The projects represent one-third of the state’s Community Solar Energy Pilot Program’s total capacity and will serve low- to moderate-income communities.
The New Jersey Board of Public Utilities’ community solar energy pilot program will have 45 new projects in the coming years, as the board has approved a total of 75 MW of community solar.
The projects will consist entirely of first-year participants located on landfills, brownfields, rooftops and parking canopies. In total, the 45 new installations will represent 1/3 of the entire capacity of the community solar pilot program, which was approved last January. This meets the program’s stated goal of awarding 75 MW of capacity in its first year, a goal set to be repeated over the next two years with the full capacity of the pilot program filled within three years.
Every one of the 45 approved projects will serve low- to moderate-income communities — a major step towards the pilot program’s mandate of having 51% of installed capacity serve such communities.
As Wood Mackenzie outlines, community solar has the potential to create exponential growth in New Jersey’s electric market. The company showed a scenario where New Jersey could add 2.3 GW to 3.3 GW of community solar by 2030, which would represent over 4.5% of total electricity generation in the state.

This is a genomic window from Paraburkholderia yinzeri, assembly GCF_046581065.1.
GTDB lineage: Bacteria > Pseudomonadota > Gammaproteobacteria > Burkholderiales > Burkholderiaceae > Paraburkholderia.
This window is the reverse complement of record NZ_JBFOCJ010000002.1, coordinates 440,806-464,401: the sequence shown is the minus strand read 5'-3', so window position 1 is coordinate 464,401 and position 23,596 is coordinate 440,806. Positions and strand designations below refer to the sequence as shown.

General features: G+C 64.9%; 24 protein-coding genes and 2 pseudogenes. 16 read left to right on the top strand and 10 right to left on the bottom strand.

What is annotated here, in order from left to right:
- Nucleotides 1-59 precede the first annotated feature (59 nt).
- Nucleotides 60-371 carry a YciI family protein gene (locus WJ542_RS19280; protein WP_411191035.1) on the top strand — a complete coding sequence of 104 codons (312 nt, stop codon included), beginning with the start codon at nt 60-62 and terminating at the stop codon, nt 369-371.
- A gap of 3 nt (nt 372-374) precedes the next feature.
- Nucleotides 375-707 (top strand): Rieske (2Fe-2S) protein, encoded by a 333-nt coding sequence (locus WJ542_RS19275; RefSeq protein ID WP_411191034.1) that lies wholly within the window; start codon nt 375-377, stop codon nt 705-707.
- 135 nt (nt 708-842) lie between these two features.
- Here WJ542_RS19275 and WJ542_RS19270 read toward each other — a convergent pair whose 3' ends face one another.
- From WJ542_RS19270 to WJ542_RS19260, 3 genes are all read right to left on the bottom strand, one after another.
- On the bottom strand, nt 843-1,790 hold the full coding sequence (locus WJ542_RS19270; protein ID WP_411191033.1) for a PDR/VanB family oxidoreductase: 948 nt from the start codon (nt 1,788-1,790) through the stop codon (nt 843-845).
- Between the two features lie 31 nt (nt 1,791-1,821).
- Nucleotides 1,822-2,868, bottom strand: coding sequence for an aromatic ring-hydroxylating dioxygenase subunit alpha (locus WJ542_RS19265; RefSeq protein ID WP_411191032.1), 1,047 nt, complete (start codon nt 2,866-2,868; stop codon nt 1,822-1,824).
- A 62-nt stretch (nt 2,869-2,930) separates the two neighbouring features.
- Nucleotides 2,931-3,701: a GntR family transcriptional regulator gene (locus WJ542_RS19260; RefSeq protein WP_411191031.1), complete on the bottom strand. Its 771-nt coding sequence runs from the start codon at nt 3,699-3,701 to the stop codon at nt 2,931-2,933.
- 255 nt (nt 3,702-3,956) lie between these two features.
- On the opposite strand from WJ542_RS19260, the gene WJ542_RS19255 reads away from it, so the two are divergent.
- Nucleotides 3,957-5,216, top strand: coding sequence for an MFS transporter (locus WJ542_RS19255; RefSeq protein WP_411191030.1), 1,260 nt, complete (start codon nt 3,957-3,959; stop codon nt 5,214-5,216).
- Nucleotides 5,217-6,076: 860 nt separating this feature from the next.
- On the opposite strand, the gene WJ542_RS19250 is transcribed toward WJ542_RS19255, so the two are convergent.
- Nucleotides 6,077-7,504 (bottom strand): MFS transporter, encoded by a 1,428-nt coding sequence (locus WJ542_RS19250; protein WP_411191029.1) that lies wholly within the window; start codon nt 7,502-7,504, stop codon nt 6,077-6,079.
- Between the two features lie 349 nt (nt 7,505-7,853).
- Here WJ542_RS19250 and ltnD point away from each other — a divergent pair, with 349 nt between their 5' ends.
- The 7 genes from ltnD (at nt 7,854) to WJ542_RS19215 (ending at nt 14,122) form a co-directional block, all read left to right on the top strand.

New Jersey’s RPS initiative also has a maximum “cut-out” of 5.1% of energy coming from solar by 2021, with that target being reduced to the permanent standard of 1.1% added annually until 2030. According to SEIA’s latest estimations, solar currently serves 4.45% of New Jersey’s electricity. On the bright side, the Governor of New Jersey, Phil Murphy (D), does have a goal of achieving 100% clean energy by 2050.
Despite those policy headwinds, New Jersey has been one of the nation’s more solar-friendly states. The state has over 3 GW of installed solar to-date, 50% more than neighboring New York and good for 7th in the entire nation. New Jersey was, for a while, the second largest solar market in the United States, before it ceded its position to North Carolina.